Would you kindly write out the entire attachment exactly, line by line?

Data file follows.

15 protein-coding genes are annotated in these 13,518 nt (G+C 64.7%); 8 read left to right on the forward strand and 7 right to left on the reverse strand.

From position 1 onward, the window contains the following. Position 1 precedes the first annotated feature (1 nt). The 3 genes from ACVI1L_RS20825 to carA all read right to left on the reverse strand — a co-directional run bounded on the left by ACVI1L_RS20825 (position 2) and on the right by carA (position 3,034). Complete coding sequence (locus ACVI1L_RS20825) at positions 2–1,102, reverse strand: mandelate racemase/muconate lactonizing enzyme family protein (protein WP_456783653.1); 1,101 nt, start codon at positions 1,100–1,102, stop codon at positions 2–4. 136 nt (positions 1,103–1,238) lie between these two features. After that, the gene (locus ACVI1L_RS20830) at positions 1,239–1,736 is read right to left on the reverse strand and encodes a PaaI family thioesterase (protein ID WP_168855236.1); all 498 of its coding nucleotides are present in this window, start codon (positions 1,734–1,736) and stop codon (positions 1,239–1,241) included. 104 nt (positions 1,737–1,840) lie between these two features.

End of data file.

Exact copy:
15 protein-coding genes are annotated in these 13,518 nt (G+C 64.7%); 8 read left to right on the forward strand and 7 right to left on the reverse strand.

From position 1 onward, the window contains the following. Position 1 precedes the first annotated feature (1 nt). The 3 genes from ACVI1L_RS20825 to carA all read right to left on the reverse strand — a co-directional run bounded on the left by ACVI1L_RS20825 (position 2) and on the right by carA (position 3,034). Complete coding sequence (locus ACVI1L_RS20825) at positions 2–1,102, reverse strand: mandelate racemase/muconate lactonizing enzyme family protein (protein WP_456783653.1); 1,101 nt, start codon at positions 1,100–1,102, stop codon at positions 2–4. 136 nt (positions 1,103–1,238) lie between these two features. After that, the gene (locus ACVI1L_RS20830) at positions 1,239–1,736 is read right to left on the reverse strand and encodes a PaaI family thioesterase (protein ID WP_168855236.1); all 498 of its coding nucleotides are present in this window, start codon (positions 1,734–1,736) and stop codon (positions 1,239–1,241) included. 104 nt (positions 1,737–1,840) lie between these two features.